And so Go, along with his friends, went to Boracay last July 28 with a one-week travel itinerary; they were supposed to return to Manila on August 3.
But, as days passed while they were in Boracay, he considered the idea of staying longer in the island, especially as Metro Manila was announced to be on ECQ during the week that they were there.
“So,” Go continued, “a weeklong vacation in Boracay became a temporary working nest.”
Things to consider
The logistics did not go lost in the middle of the excitement. “We knew that there were a lot of things we needed to consider. For one, we needed a stable internet connection, especially for someone like me who works in the I.T. industry.”
Go was able to use the "relatively good" internet connection of the hotel's WiFi during his first week in Boracay. But when he moved to an apartment later, he had to share the WiFi with other tenants. "I would spend my working hours in a restaurant or a coffee shop that has a good internet connection. Or sometimes, I would be left with no choice but to use my phone's mobile data,” he shared.
Go and his friends also needed to look for good housing where they could live comfortably as they planned to live there longer. Just as when they decided to extend their vacation, they moved to a cheaper apartment – which has a kitchen, living area, and 2 bedrooms – for longer-term accommodation. They decided to live with other housemates (who later became good friends) so that they could spend less on rent.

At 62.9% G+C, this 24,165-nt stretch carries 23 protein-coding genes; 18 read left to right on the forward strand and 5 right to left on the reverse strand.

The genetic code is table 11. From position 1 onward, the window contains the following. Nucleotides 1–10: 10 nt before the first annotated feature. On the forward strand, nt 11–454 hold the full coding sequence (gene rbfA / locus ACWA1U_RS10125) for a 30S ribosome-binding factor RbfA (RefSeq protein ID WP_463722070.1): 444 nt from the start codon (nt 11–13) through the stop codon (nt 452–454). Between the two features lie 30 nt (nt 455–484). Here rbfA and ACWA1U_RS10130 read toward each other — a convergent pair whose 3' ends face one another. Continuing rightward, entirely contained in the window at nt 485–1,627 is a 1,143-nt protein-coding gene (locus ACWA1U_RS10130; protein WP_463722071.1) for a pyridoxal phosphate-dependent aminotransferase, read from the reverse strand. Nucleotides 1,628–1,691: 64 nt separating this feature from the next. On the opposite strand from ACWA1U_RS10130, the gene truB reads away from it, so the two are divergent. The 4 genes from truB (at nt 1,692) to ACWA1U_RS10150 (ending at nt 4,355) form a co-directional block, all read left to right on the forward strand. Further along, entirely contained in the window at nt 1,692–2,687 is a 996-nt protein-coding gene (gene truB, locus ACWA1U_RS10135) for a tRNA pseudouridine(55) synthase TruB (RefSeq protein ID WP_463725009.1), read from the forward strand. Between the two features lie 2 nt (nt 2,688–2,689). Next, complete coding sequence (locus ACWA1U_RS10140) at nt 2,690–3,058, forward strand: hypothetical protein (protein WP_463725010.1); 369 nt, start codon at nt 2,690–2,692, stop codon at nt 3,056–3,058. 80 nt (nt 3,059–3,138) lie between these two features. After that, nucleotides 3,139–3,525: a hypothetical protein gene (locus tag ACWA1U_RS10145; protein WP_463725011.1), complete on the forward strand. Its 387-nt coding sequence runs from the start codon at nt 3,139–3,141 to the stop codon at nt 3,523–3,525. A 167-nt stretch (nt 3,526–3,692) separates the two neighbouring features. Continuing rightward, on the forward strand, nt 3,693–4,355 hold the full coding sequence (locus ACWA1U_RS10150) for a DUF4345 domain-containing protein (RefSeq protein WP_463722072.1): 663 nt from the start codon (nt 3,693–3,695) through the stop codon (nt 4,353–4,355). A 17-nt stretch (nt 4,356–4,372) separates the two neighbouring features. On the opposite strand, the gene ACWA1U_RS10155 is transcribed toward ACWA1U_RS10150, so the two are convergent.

Renelyn Moreno-Bueno, a unit manager and financial advisor at Sun Life, has advice to people who are also considering living temporarily in a rural town, just like what Remorta and Go did. "Make sure that the apartment is in a good and strategic location. This is important especially if you do not have your own car. Transportation in rural areas, particularly in tourist islands, are often expensive. Find an apartment that is near the public market or essentials store," she said.
"Initially, it was hard for me to adjust since this is a new set of people that I had to live with. But eventually, we got along – I even became the chef of the group who cooks everybody's breakfast, lunch, and dinner,” Go shared of their set-up. "The others are assigned to other chores such as going to the market or cleaning up the rooms."